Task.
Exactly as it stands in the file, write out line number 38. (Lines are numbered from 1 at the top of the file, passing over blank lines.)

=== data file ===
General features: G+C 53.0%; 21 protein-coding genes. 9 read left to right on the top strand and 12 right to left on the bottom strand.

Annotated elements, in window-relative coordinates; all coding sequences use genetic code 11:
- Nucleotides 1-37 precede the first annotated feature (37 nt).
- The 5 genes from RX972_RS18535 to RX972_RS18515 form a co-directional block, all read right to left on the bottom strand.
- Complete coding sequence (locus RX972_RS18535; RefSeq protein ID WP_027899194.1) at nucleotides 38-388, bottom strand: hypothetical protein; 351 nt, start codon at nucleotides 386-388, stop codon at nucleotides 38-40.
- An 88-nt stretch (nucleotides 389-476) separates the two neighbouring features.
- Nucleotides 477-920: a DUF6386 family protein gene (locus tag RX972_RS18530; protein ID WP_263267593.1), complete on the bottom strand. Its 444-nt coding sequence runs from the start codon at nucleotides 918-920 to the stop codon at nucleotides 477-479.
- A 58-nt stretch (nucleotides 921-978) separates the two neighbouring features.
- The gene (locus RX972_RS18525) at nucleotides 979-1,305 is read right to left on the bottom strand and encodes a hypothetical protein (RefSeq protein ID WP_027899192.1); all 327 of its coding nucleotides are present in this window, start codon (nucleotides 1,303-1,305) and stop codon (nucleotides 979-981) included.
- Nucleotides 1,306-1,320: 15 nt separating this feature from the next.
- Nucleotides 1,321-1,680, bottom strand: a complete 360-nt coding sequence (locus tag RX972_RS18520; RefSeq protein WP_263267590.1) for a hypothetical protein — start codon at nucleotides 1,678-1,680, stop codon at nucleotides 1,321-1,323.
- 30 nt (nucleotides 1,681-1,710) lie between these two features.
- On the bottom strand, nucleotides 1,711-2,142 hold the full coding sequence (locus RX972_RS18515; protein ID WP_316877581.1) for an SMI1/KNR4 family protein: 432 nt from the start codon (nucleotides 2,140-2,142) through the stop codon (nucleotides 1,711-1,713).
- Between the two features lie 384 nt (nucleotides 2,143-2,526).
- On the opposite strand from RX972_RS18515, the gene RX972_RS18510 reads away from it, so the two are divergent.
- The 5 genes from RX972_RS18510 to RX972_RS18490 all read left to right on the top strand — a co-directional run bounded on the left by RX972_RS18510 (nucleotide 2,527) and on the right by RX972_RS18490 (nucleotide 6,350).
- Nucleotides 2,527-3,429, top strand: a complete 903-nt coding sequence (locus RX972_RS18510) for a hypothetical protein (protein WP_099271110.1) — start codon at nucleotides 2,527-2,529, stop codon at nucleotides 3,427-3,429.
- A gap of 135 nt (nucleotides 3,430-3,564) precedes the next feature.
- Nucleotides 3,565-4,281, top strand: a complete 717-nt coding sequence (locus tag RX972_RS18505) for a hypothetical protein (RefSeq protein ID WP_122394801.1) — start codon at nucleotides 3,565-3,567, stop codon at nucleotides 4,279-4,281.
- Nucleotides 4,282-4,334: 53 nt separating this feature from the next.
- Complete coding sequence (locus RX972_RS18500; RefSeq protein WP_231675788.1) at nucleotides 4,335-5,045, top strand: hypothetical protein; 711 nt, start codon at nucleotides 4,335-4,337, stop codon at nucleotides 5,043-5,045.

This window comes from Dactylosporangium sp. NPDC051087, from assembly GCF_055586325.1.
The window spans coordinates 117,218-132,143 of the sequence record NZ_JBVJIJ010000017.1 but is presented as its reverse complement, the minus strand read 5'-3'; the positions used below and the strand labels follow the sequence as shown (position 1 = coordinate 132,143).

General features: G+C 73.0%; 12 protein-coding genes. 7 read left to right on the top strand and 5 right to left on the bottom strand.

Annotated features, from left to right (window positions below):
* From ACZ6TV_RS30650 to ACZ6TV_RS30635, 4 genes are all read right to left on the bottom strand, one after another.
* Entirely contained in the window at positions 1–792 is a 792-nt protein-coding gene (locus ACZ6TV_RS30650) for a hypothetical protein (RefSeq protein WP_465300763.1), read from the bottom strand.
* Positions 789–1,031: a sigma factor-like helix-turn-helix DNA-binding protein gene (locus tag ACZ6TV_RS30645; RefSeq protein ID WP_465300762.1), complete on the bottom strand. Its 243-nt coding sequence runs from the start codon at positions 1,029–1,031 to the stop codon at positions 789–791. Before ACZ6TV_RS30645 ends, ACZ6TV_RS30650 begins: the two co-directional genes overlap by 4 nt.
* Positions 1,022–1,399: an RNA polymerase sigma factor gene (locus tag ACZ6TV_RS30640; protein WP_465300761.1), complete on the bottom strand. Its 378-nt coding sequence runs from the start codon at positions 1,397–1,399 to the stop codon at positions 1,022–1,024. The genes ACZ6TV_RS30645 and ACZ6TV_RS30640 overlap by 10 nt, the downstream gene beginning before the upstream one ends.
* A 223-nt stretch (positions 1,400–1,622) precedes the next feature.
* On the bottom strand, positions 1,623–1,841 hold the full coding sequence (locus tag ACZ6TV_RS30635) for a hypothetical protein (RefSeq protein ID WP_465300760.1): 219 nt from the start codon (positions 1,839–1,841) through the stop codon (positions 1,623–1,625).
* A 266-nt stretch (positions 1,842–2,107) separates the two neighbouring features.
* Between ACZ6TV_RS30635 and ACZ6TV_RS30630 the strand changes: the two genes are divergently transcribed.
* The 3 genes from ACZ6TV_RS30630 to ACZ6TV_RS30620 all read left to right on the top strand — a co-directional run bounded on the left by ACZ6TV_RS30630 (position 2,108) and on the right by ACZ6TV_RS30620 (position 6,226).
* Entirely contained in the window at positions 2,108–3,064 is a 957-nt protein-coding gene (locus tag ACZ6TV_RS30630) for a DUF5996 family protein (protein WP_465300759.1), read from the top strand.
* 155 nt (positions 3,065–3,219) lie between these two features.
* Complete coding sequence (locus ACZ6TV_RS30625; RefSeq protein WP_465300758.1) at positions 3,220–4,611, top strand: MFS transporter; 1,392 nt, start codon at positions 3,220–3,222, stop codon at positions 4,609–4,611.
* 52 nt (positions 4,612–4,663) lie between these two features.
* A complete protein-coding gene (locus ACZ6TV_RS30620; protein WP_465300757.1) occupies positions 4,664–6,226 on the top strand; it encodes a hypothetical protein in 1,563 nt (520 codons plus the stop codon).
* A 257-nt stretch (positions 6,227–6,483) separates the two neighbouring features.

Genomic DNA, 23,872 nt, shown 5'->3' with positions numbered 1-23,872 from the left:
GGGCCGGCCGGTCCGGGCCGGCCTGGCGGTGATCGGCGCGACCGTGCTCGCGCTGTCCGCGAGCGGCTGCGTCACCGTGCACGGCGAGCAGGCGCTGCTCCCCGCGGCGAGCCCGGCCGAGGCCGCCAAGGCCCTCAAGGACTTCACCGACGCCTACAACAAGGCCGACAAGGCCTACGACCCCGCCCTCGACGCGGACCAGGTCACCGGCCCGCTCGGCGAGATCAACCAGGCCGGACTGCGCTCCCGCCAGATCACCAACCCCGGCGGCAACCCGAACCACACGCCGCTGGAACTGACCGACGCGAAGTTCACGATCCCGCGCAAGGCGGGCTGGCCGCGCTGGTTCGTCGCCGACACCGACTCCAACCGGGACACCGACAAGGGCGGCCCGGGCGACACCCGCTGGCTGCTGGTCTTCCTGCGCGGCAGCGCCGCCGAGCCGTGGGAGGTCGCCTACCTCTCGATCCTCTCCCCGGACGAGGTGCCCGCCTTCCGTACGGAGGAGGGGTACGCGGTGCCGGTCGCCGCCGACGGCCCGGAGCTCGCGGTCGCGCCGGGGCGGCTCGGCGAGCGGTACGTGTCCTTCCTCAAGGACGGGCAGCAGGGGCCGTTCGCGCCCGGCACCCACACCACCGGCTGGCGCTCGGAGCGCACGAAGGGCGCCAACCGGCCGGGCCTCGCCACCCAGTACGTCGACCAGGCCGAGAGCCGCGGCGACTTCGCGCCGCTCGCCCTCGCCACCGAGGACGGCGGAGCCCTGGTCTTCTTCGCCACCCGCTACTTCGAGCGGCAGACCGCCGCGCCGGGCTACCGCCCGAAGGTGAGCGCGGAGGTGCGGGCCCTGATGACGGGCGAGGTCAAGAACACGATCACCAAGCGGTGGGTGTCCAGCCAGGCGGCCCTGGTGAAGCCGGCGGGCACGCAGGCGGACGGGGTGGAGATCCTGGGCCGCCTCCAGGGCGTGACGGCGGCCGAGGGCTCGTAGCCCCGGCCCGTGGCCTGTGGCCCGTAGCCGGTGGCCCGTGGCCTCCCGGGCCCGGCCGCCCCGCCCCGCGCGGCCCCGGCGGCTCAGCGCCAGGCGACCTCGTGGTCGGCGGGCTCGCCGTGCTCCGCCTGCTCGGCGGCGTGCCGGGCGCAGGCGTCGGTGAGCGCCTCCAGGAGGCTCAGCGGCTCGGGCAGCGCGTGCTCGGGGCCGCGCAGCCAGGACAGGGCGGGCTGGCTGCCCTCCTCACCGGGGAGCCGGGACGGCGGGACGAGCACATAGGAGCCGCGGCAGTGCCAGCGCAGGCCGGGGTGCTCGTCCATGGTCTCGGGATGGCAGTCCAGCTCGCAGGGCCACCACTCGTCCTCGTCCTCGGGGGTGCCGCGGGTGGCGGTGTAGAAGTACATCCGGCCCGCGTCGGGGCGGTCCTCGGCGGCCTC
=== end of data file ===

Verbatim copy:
* 52 nt (positions 4,612–4,663) lie between these two features.